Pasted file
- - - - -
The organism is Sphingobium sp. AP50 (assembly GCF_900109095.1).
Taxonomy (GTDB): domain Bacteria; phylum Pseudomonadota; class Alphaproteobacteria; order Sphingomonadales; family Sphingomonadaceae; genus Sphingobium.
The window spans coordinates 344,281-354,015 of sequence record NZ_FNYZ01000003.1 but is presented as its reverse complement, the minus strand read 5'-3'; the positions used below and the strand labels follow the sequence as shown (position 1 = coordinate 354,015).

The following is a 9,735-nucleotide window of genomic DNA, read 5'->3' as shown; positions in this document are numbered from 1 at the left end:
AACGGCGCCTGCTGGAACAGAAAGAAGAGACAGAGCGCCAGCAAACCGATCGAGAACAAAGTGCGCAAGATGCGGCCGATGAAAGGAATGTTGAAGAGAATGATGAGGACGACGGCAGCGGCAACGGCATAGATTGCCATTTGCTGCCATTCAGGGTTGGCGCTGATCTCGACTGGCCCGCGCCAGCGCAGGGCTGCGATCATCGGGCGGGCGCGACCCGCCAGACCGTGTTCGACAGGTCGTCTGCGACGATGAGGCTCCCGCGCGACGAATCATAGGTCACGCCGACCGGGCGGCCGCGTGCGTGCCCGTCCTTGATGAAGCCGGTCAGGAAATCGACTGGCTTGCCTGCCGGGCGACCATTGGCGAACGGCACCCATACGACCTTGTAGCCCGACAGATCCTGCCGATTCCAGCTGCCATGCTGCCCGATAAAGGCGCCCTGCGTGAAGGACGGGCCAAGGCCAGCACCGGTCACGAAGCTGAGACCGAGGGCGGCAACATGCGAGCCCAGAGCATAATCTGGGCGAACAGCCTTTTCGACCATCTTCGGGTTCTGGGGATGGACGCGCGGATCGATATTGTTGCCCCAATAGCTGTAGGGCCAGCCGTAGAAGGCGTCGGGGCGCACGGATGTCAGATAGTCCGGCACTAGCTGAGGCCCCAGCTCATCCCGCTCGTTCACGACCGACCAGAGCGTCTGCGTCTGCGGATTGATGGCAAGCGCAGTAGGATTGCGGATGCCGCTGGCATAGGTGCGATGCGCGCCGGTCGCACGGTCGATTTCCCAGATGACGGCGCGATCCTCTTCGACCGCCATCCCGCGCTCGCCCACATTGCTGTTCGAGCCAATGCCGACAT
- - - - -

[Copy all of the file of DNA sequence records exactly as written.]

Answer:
The organism is Sphingobium sp. AP50 (assembly GCF_900109095.1).
Taxonomy (GTDB): domain Bacteria; phylum Pseudomonadota; class Alphaproteobacteria; order Sphingomonadales; family Sphingomonadaceae; genus Sphingobium.
The window spans coordinates 344,281-354,015 of sequence record NZ_FNYZ01000003.1 but is presented as its reverse complement, the minus strand read 5'-3'; the positions used below and the strand labels follow the sequence as shown (position 1 = coordinate 354,015).

The following is a 9,735-nucleotide window of genomic DNA, read 5'->3' as shown; positions in this document are numbered from 1 at the left end:
AACGGCGCCTGCTGGAACAGAAAGAAGAGACAGAGCGCCAGCAAACCGATCGAGAACAAAGTGCGCAAGATGCGGCCGATGAAAGGAATGTTGAAGAGAATGATGAGGACGACGGCAGCGGCAACGGCATAGATTGCCATTTGCTGCCATTCAGGGTTGGCGCTGATCTCGACTGGCCCGCGCCAGCGCAGGGCTGCGATCATCGGGCGGGCGCGACCCGCCAGACCGTGTTCGACAGGTCGTCTGCGACGATGAGGCTCCCGCGCGACGAATCATAGGTCACGCCGACCGGGCGGCCGCGTGCGTGCCCGTCCTTGATGAAGCCGGTCAGGAAATCGACTGGCTTGCCTGCCGGGCGACCATTGGCGAACGGCACCCATACGACCTTGTAGCCCGACAGATCCTGCCGATTCCAGCTGCCATGCTGCCCGATAAAGGCGCCCTGCGTGAAGGACGGGCCAAGGCCAGCACCGGTCACGAAGCTGAGACCGAGGGCGGCAACATGCGAGCCCAGAGCATAATCTGGGCGAACAGCCTTTTCGACCATCTTCGGGTTCTGGGGATGGACGCGCGGATCGATATTGTTGCCCCAATAGCTGTAGGGCCAGCCGTAGAAGGCGTCGGGGCGCACGGATGTCAGATAGTCCGGCACTAGCTGAGGCCCCAGCTCATCCCGCTCGTTCACGACCGACCAGAGCGTCTGCGTCTGCGGATTGATGGCAAGCGCAGTAGGATTGCGGATGCCGCTGGCATAGGTGCGATGCGCGCCGGTCGCACGGTCGATTTCCCAGATGACGGCGCGATCCTCTTCGACCGCCATCCCGCGCTCGCCCACATTGCTGTTCGAGCCAATGCCGACAT